2.Shimada M, Hashimoto E. Taniai M, Hasegawa K, Okuda H, Hayashi N, Takasaki K, Ludwig J. "Hepatocellular carcinoma in patients with non-alcoholic steatohepatitis. J Hepatol. 2002; 37: 154-60.  Back to cited text no. 2    
3.Wanless I R, Lentz J S. "Fatty liver hepatitis (steatohepatitis) and obesity: An autopsy study with analysis of risk factors. Hepatology. 1990; 12: 1106-10.  Back to cited text no. 3    
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7.Loffreda S, Yang S Q, Lin H Z, Karp C L, Brengman M L, Wang D J, et al. Leptin regulates proinflammatory immune responses." Faseb J. 1998; 12: 57-65.  Back to cited text no. 7    
8.Bemelmans M H, Van Tits L J, Buurman W A. Tumor necrosis factor: function, release and clearance. Crit Rev Immunol. 1996; 16: 1-11.  Back to cited text no. 8    
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11.Imagawa K, Matsumoto Y, Numata Y, Morita A, Kikuoka S, Tamaki M, et al. Development of a sensitive ELISA for human leptin, using monoclonal antibodies. Clin Chem. 1998: 44: 2165-71.  Back to cited text no. 11    
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13.Watanabe H, Hori A, Seno M, Kozai Y, Igarashi K, Ichimori Y, Kondo K. A sensitive enzyme immunoassay for human basic fibroblast growth factor. Biochem Biophys Res Commun. 1991; 175: 229-35.  Back to cited text no. 13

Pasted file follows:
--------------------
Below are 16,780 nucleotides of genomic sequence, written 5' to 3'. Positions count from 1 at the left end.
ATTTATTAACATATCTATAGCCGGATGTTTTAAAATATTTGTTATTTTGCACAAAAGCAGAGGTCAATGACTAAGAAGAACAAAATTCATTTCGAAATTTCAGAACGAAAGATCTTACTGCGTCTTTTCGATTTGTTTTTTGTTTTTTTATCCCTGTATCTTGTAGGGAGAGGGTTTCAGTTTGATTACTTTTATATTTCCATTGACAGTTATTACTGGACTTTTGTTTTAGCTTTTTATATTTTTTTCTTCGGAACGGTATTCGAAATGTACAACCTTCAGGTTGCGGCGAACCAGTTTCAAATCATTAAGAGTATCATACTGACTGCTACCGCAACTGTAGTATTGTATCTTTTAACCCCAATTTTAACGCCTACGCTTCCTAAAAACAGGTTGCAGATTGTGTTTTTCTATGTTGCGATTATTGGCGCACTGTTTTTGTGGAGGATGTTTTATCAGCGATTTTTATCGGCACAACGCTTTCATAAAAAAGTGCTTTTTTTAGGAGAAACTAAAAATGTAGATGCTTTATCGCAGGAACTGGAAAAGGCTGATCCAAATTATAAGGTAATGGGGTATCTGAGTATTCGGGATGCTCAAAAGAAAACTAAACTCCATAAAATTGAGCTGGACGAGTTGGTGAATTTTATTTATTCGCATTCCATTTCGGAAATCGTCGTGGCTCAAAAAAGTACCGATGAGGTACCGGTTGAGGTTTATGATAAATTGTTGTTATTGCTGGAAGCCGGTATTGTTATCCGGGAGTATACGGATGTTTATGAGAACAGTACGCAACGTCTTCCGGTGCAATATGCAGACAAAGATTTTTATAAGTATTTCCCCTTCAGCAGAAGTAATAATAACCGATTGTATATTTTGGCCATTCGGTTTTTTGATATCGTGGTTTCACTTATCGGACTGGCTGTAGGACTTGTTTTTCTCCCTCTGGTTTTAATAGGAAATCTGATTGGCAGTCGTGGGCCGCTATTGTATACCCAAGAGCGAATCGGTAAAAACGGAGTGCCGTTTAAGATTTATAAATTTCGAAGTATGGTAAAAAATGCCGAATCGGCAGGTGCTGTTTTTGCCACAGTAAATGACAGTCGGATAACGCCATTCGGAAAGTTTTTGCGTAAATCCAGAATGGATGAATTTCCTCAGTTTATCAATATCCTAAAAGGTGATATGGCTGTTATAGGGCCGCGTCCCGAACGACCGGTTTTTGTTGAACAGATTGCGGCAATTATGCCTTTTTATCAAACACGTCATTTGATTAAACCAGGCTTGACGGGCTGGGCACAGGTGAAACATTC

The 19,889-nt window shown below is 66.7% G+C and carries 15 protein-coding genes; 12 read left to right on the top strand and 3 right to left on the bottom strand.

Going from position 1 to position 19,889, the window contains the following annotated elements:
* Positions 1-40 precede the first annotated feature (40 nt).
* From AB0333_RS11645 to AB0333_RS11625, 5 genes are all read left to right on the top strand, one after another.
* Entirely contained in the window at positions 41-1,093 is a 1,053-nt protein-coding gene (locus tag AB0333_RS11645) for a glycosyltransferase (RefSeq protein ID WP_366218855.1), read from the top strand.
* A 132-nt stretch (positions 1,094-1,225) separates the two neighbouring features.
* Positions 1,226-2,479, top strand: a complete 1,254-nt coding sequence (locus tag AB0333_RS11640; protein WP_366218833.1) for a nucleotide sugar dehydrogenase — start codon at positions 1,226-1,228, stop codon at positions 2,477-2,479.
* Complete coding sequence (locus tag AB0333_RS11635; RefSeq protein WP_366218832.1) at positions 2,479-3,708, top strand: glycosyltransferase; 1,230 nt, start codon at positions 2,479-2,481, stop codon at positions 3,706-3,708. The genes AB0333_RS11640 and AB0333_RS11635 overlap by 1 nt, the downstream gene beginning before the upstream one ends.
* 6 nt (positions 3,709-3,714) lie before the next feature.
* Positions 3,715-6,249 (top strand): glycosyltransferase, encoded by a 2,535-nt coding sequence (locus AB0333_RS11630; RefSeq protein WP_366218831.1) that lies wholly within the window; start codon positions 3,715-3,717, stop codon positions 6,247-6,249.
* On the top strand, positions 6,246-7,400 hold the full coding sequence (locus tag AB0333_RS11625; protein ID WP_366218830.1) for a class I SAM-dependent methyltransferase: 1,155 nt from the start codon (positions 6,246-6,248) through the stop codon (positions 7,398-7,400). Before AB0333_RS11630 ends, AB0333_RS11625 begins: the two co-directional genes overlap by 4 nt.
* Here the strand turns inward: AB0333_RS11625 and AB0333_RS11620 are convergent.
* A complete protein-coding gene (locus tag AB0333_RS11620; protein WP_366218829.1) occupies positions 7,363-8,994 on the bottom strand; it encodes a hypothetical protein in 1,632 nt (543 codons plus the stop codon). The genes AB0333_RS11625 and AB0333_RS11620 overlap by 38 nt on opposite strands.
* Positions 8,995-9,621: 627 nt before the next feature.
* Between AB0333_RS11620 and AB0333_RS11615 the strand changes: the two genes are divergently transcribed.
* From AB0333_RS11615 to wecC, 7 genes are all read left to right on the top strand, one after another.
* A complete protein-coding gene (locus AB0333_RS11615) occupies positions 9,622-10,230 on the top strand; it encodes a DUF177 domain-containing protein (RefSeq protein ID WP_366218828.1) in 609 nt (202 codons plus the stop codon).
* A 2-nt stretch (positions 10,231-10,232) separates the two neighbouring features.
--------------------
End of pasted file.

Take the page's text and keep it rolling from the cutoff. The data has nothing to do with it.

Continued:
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15.Uygun A, Yesilova Z, Erdil A, Yaman H, Saka M, et al. Serum leptin levels in patients with nonalcoholic steatohepatitis. Am Gastroenterol.2000; 95: 3584-9.  Back to cited text no. 15    
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17.Crespo J, Fernandez-Gil P, Hermandez­Guerra M, Cayon A, Mayorga M, Doming­quez-Diez A, et al. Are there predictive factors of severe liver fibrosis in morbidly obese patients with non-alcoholic steatohepatitis? Obes Surg. 2001; 11: 254-7.  Back to cited text no. 17    
18.Kaplan LM. Leptin, obesity and liver disease.Gastroenterology. 1998: 115: 997­1001.  Back to cited text no. 18    
19.Sivitz W I., Walsh S A, Morgan D A, Thomas M J, Haynes W G. Effects of leptin on insulin sensitivity in normal rats. Endocrinology. 1997; 138: 3395-401.  Back to cited text no. 19    
20.Loffreda S, Yang S Q, Lin H Z, Karp C L, Brengman M L, Wang, D J, et al. Leptin regulates proinflammatory immune responses. Faseb J. 1998; 12: 57-65.  Back to cited text no. 20    
21.Potter J J, Womack L, Mezey E, Anania F A. Transdifferentiation of rat hepatic stellate cells results in leptin expression. Biochem Biophys Res Commun. 1998; 244: 178-82.  Back to cited text no. 21    
22.Chitturi S, Farrell G, Frost L, Kriketos A, Lin R, Fung C, et al. Serum leptin in NASH correlates with hepatic steatosis but not fibrosis: a manifestation of lipotoxicity? Hepatology. 2002; 36: 403-9.  Back to cited text no. 22    
23.Chalasani N, Crabb D W, Cummings 0 W, Kwo P Y, Asghar A, Pandya P K, Considine R V. Does leptin play a role in the pathogenesis of human nonalcoholic steatohepatitis? Am J Gastroenterol. 2003; 98: 2771-6.  Back to cited text no. 23